In Malaysia, Sarawak and Sabah are two of the top states where corruption is most rampant and intractable.
2. Land (NCR) injustices
The second major issue in Sarawak and Sabah five decades after the formation of Malaysia is the plight of the Dayaks of Sarawak and the Kadazan Dusun Muruts (KDMs) over Native Customary Rights (NCR) land.
As the Kuching High Court judge, Justice Linto Albert said in his judgment in the landmark “Pantu” NCR case:, “These are cries for justice because one cannot simply throw one’s hands in the air and say that is how life is”!
3. Infrastructure (backwardness)
Both Sarawak and Sabah are states with rich natural resources, whether oil, gas, or timber, but the wealth of the state have been hijacked by BN leaders and their cronies instead of being ploughed back to ensure that the people in two states enjoy the most basic of infrastructure resources – instead of the scandalous situation in many places in the two states, where there are water pipes without water, electric poles without power supply or hospitals without doctors.
4. Borneanisation (breach)
Barisan Nasional’s failure to honour the “Borneanisation” undertaking contained in the 20/18-Point Agreements was recently highlighted by the proposal by Tun Zaki Azmi, chairman of the Special Review Commission on Civil Service Transformation, to lower the requirements for Dayaks and ethnic minority groups to enter the civil service so as to address the imbalance of racial composition within the civil service.
Zaki’s proposal had been lambasted by Dayaks leaders on both sides of the political divide as an insult and mockery of the Dayak community, as they contended there are enough qualified people from Dayaks and the minority groups but the problem is the absence of meritocracy not only for recruitment but also promotion in the civil service.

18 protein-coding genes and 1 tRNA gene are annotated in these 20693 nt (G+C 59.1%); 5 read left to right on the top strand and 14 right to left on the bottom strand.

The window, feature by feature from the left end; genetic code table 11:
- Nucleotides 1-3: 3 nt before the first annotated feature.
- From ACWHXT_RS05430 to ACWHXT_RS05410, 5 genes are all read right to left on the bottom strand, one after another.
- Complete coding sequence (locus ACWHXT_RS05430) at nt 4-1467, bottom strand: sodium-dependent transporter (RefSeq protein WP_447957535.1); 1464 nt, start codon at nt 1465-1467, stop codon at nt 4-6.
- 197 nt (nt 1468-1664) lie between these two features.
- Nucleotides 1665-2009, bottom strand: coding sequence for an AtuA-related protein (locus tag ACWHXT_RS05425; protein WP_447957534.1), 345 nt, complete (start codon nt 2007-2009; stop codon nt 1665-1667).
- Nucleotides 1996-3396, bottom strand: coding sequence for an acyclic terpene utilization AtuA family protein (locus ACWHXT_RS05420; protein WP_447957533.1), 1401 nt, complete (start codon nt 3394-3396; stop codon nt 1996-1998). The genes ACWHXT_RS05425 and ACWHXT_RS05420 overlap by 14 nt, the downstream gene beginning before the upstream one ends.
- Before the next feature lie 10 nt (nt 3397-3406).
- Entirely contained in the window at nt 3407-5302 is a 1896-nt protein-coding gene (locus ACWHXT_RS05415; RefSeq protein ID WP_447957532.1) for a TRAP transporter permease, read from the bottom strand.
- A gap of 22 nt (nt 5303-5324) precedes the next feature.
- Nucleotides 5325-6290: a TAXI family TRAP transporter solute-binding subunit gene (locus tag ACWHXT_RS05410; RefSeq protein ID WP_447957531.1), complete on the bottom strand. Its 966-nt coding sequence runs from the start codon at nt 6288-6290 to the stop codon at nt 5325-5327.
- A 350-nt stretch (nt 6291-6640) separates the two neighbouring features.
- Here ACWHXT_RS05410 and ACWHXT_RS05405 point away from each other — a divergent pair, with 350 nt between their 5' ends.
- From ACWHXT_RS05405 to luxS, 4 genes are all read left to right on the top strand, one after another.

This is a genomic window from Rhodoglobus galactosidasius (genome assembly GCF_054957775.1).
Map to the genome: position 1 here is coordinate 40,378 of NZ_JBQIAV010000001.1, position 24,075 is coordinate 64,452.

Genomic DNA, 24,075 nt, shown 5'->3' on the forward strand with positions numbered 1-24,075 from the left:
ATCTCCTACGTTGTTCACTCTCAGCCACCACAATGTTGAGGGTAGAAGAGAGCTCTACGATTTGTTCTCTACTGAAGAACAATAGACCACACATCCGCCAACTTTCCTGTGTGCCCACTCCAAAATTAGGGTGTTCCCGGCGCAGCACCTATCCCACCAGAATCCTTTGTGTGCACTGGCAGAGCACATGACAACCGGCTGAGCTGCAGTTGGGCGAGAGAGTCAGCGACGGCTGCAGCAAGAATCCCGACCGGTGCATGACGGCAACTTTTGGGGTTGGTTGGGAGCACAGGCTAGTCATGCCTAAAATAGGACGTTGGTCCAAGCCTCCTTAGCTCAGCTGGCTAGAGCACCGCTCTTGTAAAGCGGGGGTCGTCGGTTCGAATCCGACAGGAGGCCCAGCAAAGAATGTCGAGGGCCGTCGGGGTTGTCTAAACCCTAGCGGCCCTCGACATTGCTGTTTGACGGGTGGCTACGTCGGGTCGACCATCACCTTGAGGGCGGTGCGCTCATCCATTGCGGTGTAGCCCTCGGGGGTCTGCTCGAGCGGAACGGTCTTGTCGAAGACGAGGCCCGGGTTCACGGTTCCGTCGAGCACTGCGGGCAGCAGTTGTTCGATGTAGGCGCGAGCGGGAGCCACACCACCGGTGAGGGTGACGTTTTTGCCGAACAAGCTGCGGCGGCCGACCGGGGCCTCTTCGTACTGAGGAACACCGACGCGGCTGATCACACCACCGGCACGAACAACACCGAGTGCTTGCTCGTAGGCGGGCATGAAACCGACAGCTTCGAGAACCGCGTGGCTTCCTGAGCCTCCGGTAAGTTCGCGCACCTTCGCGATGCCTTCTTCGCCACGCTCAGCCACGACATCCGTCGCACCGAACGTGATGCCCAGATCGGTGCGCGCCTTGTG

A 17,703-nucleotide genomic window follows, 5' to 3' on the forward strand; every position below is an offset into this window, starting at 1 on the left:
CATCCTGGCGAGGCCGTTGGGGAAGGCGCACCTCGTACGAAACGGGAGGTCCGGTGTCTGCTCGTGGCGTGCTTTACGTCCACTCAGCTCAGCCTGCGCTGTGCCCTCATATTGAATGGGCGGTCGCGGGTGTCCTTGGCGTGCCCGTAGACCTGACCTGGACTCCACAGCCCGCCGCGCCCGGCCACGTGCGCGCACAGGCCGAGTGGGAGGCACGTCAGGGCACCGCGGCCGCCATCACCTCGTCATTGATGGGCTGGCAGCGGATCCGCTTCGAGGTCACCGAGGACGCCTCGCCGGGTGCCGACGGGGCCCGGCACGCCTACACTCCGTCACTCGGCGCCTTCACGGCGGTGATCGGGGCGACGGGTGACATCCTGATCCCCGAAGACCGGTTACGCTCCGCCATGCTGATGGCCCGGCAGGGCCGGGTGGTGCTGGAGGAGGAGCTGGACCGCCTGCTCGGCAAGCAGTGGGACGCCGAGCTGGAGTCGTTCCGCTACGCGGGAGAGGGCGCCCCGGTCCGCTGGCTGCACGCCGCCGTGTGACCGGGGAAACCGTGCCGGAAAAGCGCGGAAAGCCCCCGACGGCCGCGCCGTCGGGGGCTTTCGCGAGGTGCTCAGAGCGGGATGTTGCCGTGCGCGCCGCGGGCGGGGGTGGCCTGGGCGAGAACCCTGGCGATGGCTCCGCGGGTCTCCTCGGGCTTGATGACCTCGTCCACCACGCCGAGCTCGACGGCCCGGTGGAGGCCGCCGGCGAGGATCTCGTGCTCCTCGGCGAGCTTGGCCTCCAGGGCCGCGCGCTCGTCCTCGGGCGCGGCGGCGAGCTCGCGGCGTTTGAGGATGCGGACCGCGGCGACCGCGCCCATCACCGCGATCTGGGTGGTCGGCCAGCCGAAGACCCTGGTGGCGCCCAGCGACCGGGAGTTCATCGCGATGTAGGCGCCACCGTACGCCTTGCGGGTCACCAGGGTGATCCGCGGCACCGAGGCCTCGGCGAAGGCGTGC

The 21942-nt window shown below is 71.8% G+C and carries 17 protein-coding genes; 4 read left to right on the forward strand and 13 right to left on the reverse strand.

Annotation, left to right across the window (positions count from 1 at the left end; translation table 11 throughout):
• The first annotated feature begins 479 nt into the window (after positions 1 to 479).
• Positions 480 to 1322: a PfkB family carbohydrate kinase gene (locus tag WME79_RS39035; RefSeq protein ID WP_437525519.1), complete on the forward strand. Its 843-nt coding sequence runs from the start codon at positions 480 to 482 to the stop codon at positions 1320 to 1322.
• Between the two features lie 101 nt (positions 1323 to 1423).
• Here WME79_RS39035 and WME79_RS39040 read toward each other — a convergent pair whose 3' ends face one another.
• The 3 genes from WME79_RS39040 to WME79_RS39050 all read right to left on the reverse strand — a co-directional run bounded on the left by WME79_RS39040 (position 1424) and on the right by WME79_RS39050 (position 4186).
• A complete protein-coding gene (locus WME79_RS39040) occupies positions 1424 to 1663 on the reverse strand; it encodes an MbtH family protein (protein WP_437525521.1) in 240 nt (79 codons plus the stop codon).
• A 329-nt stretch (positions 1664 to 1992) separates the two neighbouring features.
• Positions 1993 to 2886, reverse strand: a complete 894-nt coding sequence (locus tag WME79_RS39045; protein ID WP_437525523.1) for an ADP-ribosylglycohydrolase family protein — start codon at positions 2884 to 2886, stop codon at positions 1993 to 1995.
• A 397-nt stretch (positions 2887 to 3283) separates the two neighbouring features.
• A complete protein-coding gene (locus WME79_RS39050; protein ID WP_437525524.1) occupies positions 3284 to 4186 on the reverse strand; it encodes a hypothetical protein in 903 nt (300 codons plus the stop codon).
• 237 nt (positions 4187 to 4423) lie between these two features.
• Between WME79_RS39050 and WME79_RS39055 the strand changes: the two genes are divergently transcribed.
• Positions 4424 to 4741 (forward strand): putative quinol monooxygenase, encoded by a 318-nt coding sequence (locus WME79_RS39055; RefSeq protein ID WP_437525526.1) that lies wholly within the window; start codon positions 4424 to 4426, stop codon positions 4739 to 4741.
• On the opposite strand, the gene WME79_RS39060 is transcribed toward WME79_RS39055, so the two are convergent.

Zaki must be thanked for highlighting the failure of the Barisan Nasional government to implement Borneanisation in Sarawak as promised in the 18-Point Agreement in the past five decades, resulting in the sense of grievance, marginalisation and discrimination by the Dayak and ethnic minority groups with regard to the civil service.
5. Illegal Immigrants
The Prime Minister, Datuk Seri Najib Razak has taken six months to announce the members and terms of reference of the Royal Commission of Inquiry into illegal immigrants (RCIII) in Sabah.
More than a month have passed since Najib’s announcement, but there are no signs that the RCIII has started work or its members have been presented with their Instrumrents of Appointment – which is pertinent as the six months given to the RCIII to complete its report is to take effect from their official appointments.
This raises the serious question whether the RCIII would be another meaningless Public Relations exercise like the RCI on Police Reform, the RCI on VK Lingam video clip and the RCI on Teoh Beng Hock case.
The theme of the 49th Malaysia Day is “Janji Ditepati” but it is clear that as far as Sarawak and Sabah are concerned, the promises for the establishment of Malaysia 49 years ago had not been fulfilled not only in these four major issues for Sarawak and five for Sabah, but in many other areas as well.
Although time is tight, it is still not too late to set up a RCI to assess whether the dreams and aspirations of Sarawakians and Sabahans in forming Malaysia had been fulfilled or betrayed in the past five decades to make next year’s 50th Malaysia Day truly historic and meaningful – a RCI whose work would not be dependent on the outcome of the imminent 13th General Elections.
I will make such a proposal for the third time in the forthcoming Parliament beginning next week. Will all Sarawak and Sabah MPs, whether BN or PR, give it unanimous support?
(Speech at the Pakatan Rakyat Malaysia Day national celebrations at Chonglin Park, Kuching on Sunday, 16th September 2012 at 4pm launching the Pakatan Rakyat Kuching Declaration) .